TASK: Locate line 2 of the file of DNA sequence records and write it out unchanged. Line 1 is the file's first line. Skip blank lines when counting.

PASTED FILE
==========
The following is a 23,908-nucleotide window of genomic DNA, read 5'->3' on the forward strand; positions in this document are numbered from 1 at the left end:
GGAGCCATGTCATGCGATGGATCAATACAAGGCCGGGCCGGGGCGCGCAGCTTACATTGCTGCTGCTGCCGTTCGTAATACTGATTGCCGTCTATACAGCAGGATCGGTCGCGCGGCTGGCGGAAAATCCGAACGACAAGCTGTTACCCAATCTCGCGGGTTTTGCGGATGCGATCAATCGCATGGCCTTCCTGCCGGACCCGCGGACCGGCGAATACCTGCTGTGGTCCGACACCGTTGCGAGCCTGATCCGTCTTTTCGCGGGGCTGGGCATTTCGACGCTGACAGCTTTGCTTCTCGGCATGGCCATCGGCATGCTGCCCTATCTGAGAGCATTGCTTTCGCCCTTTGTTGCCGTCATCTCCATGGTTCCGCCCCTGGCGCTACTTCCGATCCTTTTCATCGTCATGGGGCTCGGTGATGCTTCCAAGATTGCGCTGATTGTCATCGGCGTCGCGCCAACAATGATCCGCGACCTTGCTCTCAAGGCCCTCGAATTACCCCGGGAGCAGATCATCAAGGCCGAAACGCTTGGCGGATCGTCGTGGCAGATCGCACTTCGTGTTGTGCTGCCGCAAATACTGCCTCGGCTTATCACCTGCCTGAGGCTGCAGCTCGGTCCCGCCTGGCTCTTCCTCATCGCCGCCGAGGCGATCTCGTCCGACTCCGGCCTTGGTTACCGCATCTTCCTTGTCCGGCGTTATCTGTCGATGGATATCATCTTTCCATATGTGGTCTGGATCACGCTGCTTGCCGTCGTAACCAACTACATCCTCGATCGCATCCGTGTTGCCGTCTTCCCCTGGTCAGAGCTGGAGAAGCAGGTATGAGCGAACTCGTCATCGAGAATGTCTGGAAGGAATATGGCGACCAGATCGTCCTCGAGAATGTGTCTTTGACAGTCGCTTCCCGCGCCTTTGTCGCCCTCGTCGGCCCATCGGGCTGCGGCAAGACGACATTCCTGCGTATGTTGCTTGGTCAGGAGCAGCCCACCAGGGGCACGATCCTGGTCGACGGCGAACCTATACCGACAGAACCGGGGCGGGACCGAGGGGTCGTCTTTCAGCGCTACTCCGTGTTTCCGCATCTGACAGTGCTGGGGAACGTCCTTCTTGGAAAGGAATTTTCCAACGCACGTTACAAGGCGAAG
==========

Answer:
GGAGCCATGTCATGCGATGGATCAATACAAGGCCGGGCCGGGGCGCGCAGCTTACATTGCTGCTGCTGCCGTTCGTAATACTGATTGCCGTCTATACAGCAGGATCGGTCGCGCGGCTGGCGGAAAATCCGAACGACAAGCTGTTACCCAATCTCGCGGGTTTTGCGGATGCGATCAATCGCATGGCCTTCCTGCCGGACCCGCGGACCGGCGAATACCTGCTGTGGTCCGACACCGTTGCGAGCCTGATCCGTCTTTTCGCGGGGCTGGGCATTTCGACGCTGACAGCTTTGCTTCTCGGCATGGCCATCGGCATGCTGCCCTATCTGAGAGCATTGCTTTCGCCCTTTGTTGCCGTCATCTCCATGGTTCCGCCCCTGGCGCTACTTCCGATCCTTTTCATCGTCATGGGGCTCGGTGATGCTTCCAAGATTGCGCTGATTGTCATCGGCGTCGCGCCAACAATGATCCGCGACCTTGCTCTCAAGGCCCTCGAATTACCCCGGGAGCAGATCATCAAGGCCGAAACGCTTGGCGGATCGTCGTGGCAGATCGCACTTCGTGTTGTGCTGCCGCAAATACTGCCTCGGCTTATCACCTGCCTGAGGCTGCAGCTCGGTCCCGCCTGGCTCTTCCTCATCGCCGCCGAGGCGATCTCGTCCGACTCCGGCCTTGGTTACCGCATCTTCCTTGTCCGGCGTTATCTGTCGATGGATATCATCTTTCCATATGTGGTCTGGATCACGCTGCTTGCCGTCGTAACCAACTACATCCTCGATCGCATCCGTGTTGCCGTCTTCCCCTGGTCAGAGCTGGAGAAGCAGGTATGAGCGAACTCGTCATCGAGAATGTCTGGAAGGAATATGGCGACCAGATCGTCCTCGAGAATGTGTCTTTGACAGTCGCTTCCCGCGCCTTTGTCGCCCTCGTCGGCCCATCGGGCTGCGGCAAGACGACATTCCTGCGTATGTTGCTTGGTCAGGAGCAGCCCACCAGGGGCACGATCCTGGTCGACGGCGAACCTATACCGACAGAACCGGGGCGGGACCGAGGGGTCGTCTTTCAGCGCTACTCCGTGTTTCCGCATCTGACAGTGCTGGGGAACGTCCTTCTTGGAAAGGAATTTTCCAACGCACGTTACAAGGCGAAG